Moreover, an examination of the petition filed September 12th shows that in any event it was fatally defective because it failed to comply with the requirements of section 412 to set forth specifically the plaintiff's objections to the nomination petition in question. On the contrary, its allegations were of the most general sort. And the amended petition, which did set forth specific objections, could not cure this defect becase it was filed too late. Pietrowski Nominating Petition, 1961, Philadelphia Common Pleas Court, 24 Pa.Dist. & Co. R.2d 239.
The order of the district court will be affirmed.
The duty of the Supervisor of Elections in this regard is set out in 18 V.I.C. 411(a) as follows:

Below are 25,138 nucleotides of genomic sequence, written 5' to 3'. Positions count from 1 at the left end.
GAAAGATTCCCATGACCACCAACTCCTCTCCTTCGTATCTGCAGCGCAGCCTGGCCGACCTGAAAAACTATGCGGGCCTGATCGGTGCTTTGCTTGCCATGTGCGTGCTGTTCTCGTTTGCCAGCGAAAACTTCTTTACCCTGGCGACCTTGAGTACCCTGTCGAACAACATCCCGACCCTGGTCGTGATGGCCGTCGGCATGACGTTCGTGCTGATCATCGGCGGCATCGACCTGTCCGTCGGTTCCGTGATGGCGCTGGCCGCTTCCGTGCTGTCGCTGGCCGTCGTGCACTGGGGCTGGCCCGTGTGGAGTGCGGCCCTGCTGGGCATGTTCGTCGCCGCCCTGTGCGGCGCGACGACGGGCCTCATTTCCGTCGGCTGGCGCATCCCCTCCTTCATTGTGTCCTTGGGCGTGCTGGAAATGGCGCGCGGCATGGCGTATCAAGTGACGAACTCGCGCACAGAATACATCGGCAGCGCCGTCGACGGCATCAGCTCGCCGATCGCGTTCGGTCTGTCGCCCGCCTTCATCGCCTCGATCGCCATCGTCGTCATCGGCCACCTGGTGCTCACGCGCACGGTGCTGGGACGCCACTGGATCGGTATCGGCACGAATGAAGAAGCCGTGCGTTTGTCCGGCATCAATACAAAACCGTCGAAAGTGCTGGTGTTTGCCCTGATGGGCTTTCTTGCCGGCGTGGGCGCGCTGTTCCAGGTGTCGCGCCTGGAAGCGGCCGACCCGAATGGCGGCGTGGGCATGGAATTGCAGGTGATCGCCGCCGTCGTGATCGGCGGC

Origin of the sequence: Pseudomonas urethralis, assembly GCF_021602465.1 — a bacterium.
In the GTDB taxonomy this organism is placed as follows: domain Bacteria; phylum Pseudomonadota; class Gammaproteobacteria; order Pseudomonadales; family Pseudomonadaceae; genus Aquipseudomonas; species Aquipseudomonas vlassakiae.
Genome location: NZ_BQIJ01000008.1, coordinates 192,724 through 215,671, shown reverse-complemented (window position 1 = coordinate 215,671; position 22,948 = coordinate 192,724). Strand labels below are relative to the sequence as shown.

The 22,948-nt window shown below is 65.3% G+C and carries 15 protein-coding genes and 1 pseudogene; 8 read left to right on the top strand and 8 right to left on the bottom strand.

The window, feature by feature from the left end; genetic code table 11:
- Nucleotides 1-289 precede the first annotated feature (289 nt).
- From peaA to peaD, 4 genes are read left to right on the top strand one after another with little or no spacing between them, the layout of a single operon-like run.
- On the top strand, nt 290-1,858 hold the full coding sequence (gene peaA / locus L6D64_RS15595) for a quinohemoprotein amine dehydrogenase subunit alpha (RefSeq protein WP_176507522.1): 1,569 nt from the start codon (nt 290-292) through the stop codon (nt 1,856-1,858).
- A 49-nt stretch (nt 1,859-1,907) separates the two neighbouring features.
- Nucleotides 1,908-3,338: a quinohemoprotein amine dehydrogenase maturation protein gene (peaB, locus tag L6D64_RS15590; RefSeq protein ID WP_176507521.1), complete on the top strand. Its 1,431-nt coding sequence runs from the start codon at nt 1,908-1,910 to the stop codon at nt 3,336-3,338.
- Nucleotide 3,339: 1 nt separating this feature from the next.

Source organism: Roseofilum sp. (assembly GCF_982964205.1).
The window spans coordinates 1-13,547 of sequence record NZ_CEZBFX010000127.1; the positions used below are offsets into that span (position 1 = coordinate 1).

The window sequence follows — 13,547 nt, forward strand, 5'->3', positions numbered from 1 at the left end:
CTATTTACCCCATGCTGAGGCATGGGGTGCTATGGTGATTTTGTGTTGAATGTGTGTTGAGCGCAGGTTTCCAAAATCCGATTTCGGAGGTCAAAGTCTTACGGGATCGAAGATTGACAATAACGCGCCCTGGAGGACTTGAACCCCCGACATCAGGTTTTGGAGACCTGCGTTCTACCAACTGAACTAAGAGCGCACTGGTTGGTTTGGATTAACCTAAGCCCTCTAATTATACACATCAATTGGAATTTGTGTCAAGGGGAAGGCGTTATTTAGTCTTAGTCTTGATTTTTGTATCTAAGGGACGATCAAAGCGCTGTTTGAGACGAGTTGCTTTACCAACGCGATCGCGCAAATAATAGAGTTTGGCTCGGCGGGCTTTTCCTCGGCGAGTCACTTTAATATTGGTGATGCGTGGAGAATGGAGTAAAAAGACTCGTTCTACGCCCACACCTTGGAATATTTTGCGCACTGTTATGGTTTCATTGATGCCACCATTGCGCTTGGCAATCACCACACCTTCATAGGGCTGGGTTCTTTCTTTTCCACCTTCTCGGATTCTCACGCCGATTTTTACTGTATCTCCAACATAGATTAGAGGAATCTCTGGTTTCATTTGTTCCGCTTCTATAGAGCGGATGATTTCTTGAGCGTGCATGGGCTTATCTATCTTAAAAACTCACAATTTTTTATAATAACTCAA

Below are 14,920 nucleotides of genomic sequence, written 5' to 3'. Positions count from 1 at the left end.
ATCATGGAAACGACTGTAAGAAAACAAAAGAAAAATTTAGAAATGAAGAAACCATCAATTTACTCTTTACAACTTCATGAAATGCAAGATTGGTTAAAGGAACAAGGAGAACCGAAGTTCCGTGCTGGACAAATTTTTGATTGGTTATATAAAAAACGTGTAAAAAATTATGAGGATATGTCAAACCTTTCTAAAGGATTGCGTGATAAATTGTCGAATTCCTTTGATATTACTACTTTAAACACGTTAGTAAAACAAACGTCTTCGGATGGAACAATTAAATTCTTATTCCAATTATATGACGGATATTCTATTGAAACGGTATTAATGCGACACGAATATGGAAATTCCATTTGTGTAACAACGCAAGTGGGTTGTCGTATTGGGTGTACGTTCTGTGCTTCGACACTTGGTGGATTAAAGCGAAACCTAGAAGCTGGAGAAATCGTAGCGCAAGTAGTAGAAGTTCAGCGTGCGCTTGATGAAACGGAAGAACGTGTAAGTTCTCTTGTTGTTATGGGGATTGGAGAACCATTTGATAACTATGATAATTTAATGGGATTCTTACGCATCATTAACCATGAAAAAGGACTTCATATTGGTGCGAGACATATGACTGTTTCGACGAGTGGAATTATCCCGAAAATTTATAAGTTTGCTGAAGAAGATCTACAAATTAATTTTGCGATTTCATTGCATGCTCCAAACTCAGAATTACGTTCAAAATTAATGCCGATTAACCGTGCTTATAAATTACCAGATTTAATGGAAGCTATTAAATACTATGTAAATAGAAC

'The Supervisor of Elections or his deputy shall forthwith examine the nomination petitions, nomination papers or nomination certificates filed with him under this chapter and shall permit them to be examined by any interested citizen. If the identity of any signer is unknown to him or if the identity or capacity of any singer seems to him doubtful or is challenged by any citizen, the Supervisor of Elections or his deputy within three days after the close of the nomination period shall hold a public hearing in the legislative district in which the signer in question purports to reside, to which hearing such signer and any material witnesses may be summoned. The Supervisor of Elections or his deputy shall determine the signer's identity and capacity and ascertain that the candidates have been validly nominated.'